COP26 Climate Conference – Success or Failure?


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COP26 Climate Conference – Success or Failure?

John Englander
By John Englander and 11/30/21

Some 25,000 people worked for the last two weeks in Glasgow Scotland on the annual climate “Conference of the Parties” better known as COP26. Unfortunately, the outcome bring us closer to an irreversible, disastrous tipping point. To be fair, getting the 196 nations to sign the word-by-word findings was no small feat. Imagine getting the

Cutting through the complex agenda and politics, 3 fundamental issues were on the table:

  1. What is the target temperature to limit the warming to avoid catastrophe?
  2. To reach such a restrained global warming target, how will the 196 nations individually commit to reduce their greenhouse gas emissions by 2050, or even better, to reach zero net emissions.
  3. Given the burden on “developing nations” who did little to cause the problem, how will the large developed nations set up equitable funding mechanisms so that the poor nations can make their critical adjustments both in terms of energy production as well as changes in advance of warming effects, with sea level rise (SLR) being one of the most pressing.

First, to look at the positive, these items are good outcomes of COP26:

  • Unanimous recognition that the burning of fossil fuels, specifically coal, was at the heart of the problem of global warming, which is now usually referred to as the more politically correct, climate change, though many prefer climate crisis or emergency.
  • Agreement that the previous goal of two degrees Celsius warming over pre-industrial was too high, with full acceptance that limiting warming to 1.5 degrees Celsius is more in line with the latest science and the devastation.
  • Recognition that the present decade is truly critical to limit the warming so that the planet is habitable for life as we know it.
  • Despite the bad state of US – China relations at present, the two leading contributors to the problem agreed on the urgency to deal with the emergency.
  • The next generation – the tens of thousands of young people, epitomized by Greta Thunberg – was present, strong, and unrestrained in their characterization of what is at stake and their complete frustration with the process to ensure a livable planet. We have not heard the last of them – and for that I am grateful.

Now for the ugly perspective on COP outcomes and the reality of pending climate crisis:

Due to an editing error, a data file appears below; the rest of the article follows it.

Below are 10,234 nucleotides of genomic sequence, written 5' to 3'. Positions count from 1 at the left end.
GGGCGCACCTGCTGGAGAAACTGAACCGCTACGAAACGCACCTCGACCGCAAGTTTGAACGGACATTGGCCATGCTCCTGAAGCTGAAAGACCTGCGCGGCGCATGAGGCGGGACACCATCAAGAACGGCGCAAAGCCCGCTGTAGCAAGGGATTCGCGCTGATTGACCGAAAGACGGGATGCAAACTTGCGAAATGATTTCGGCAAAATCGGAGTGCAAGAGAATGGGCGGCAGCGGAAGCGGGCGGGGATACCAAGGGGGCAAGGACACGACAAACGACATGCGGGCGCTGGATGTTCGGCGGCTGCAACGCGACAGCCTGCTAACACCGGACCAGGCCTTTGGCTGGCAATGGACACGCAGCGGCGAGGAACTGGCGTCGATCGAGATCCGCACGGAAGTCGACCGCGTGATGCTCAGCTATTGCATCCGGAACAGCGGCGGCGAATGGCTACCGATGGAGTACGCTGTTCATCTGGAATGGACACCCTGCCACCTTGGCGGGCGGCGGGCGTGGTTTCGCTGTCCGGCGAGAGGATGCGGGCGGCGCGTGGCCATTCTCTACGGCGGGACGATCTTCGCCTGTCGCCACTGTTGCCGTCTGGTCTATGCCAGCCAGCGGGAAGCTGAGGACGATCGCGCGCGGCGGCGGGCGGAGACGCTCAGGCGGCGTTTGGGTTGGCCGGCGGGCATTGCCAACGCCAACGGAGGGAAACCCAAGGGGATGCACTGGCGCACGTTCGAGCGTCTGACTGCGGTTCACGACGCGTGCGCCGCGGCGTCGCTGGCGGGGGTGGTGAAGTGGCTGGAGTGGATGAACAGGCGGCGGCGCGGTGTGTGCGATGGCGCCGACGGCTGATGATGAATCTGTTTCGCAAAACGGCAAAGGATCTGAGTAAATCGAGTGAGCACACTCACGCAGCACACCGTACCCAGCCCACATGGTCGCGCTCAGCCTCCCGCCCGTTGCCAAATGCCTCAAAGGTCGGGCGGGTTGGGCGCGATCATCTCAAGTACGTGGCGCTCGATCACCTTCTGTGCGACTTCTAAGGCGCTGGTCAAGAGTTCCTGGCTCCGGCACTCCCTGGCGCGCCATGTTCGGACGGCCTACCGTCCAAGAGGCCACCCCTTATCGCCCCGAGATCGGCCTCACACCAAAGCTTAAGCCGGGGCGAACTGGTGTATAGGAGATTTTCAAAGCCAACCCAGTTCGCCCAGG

• Over the last two centuries with the explosion of “greenhouse gas emissions” particularly carbon dioxide (CO2) the planet is 1.2 degrees C warmer (2.2º F). One need only look at the headlines about record breaking wildfires, droughts, deluge rainfall, and melting polar ice caps to see the damage that is happening, just as predicted a half century ago.
  • The goal of the COP26 conference is to find a way to limit the warming to 1.5 degrees from “pre-industrial levels”, another 0.3 degrees C over present, or roughly a half a degree Fahrenheit. This would be 25% more warming than we now have. The effects would multiply, likely in an amplified manner. Even the advocates for such a goal recognize that we do not yet have the technology to power the world economy and to comply with this goal. Even if we reduce energy consumption by 20% per person, population is projected to grow by roughly 20% by mid century, meaning no net improvement.
  • Even the proposed policies put forth by the 196 nations do not meet the goal. In fact, estimates are that all the projected policies and efficiencies on the table in Glasgow would cap the warming to 2.4 degrees C, double what has already occurred. Given the current effects of wildfires, high heat, crop failure, deluge rain and flooding, and melting polar ice caps at the present warming, imagine what will happen in the coming decades with twice the temperature increase.

To put this simply from my perspective:

We are really headed for an epic disaster not only environmentally, but also economically, and in terms of equity for those least able to cope with a crisis that they did not cause. “We” (the world) must agree to “put a price on carbon” to reduce greenhouse gas emissions, even more aggressively than proposed in this latest agreement. Yet, even if we find a hoped-for, fantastical magic technologic success, we are not soon going to reverse the effects of the excess heat already stored in the sea. As readers of my book know, every second of the day, “24/7” we are adding the equivalent of five atomic bombs of energy to the oceans. That heat is causing the changing weather patterns, the effects in the sea and on land, and melting the glaciers and ice sheets at the poles, which is just starting to cause noticeable sea level rise.  Moving to higher ground will be inevitable as sea level heads towards far higher, to levels never before seen by human civilization.